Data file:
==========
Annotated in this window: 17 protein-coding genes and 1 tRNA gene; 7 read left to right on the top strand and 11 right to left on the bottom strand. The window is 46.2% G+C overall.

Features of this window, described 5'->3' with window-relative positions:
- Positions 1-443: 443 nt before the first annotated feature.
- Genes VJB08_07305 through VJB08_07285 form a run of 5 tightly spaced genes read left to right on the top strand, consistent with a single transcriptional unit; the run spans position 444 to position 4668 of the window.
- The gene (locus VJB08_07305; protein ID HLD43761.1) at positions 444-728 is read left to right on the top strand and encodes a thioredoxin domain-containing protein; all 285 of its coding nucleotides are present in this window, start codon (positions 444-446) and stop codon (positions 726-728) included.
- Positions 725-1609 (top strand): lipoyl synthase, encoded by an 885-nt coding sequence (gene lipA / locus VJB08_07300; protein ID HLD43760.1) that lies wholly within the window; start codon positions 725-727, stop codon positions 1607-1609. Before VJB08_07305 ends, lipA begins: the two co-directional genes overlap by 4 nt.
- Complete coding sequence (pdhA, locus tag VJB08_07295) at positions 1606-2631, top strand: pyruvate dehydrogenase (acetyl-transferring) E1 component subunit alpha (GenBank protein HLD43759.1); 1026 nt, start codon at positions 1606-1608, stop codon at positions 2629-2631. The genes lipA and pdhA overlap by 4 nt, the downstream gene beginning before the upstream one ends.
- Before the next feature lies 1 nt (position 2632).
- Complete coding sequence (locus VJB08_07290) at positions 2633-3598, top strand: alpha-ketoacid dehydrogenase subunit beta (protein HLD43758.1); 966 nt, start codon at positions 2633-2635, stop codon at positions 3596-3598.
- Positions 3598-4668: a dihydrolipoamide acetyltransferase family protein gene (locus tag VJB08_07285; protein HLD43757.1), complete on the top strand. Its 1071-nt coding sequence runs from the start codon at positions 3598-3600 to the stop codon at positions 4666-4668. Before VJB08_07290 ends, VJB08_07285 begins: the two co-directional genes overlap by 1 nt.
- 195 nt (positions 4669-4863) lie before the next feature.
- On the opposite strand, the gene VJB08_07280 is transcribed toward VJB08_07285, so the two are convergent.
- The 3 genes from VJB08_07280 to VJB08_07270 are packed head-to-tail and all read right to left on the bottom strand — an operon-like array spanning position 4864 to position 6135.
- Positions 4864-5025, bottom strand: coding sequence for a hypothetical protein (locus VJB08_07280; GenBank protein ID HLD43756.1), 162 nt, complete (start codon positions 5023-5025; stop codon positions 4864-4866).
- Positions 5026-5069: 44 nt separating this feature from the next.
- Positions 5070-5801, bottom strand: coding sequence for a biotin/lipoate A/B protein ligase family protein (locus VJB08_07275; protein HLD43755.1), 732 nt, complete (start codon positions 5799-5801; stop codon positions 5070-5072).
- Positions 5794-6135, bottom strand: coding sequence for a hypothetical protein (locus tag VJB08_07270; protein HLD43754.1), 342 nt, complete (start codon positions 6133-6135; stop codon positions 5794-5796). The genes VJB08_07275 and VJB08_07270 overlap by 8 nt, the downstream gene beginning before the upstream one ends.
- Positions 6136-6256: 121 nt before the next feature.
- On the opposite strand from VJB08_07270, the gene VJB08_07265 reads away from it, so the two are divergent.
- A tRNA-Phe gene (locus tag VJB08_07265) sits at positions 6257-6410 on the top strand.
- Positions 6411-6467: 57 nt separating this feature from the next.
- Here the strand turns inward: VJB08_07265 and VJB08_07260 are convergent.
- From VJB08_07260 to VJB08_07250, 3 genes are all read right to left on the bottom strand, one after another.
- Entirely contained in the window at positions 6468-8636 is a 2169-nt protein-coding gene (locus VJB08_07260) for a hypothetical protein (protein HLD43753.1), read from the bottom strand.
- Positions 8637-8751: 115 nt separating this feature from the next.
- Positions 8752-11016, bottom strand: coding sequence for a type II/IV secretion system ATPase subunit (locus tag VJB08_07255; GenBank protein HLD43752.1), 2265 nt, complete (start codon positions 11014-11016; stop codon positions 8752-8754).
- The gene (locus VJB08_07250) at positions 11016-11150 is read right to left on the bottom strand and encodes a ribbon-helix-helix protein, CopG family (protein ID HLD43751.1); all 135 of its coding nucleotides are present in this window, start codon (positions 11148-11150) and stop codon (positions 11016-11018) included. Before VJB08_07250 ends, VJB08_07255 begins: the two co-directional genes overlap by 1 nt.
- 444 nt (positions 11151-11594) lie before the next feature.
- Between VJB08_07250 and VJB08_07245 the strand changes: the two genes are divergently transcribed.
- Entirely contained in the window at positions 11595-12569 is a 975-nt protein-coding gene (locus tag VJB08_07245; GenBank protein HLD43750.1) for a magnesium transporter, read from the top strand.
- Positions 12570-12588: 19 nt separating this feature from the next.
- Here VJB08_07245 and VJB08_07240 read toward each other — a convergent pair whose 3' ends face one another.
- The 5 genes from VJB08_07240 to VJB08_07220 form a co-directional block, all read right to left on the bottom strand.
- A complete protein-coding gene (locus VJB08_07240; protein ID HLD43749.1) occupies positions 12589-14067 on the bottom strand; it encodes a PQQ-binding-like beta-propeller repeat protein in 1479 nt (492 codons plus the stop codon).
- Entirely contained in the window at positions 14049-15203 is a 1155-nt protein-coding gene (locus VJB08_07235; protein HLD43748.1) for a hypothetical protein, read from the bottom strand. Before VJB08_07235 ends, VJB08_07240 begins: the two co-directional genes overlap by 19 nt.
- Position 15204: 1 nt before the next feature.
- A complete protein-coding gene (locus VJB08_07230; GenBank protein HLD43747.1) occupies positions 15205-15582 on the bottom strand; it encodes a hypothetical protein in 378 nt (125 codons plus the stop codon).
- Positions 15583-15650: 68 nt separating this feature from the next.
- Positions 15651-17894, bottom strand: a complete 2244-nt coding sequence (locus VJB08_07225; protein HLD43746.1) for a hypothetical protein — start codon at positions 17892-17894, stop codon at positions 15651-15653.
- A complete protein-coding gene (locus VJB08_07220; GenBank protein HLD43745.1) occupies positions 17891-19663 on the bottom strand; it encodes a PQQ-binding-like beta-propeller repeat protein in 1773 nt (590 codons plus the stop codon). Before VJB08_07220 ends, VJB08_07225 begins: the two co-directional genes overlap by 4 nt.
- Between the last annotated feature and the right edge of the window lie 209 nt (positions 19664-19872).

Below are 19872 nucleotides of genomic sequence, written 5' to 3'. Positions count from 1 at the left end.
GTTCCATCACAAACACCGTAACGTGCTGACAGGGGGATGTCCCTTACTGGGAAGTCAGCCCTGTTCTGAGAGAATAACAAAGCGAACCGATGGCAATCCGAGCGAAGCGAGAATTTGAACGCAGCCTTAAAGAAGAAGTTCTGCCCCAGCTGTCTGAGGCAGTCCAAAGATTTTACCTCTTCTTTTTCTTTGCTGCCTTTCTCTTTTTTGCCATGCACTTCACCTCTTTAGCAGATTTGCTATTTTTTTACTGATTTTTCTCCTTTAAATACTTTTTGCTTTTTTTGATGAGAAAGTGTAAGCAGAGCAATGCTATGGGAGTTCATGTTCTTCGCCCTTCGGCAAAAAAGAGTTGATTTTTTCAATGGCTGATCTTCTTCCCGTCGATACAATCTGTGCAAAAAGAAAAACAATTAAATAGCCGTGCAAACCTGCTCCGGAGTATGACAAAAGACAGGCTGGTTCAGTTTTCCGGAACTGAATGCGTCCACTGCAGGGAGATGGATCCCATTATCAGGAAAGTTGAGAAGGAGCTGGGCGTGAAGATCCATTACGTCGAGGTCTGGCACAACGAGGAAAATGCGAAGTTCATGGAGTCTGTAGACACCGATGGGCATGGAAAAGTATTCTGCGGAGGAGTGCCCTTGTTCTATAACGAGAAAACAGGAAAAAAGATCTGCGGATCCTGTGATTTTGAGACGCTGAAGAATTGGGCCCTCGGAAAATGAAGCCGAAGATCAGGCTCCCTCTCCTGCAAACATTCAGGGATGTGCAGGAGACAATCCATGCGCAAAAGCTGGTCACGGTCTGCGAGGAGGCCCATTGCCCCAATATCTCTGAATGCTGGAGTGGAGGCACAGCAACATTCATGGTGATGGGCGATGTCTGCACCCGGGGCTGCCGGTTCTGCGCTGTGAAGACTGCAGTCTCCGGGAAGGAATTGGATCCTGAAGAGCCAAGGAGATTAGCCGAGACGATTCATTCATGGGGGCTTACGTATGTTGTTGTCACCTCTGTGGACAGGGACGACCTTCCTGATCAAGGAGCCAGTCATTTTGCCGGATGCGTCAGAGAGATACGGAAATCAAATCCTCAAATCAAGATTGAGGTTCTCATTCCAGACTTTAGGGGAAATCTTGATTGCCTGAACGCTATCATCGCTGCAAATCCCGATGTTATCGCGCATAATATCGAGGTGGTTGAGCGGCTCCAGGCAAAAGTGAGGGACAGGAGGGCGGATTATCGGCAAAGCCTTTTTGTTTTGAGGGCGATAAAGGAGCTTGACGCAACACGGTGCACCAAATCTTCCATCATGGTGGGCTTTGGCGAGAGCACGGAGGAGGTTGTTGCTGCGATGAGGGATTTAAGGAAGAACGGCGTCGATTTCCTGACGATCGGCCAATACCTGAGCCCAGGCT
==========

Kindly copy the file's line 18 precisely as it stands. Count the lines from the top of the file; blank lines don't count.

- Positions 6136-6256: 121 nt before the next feature.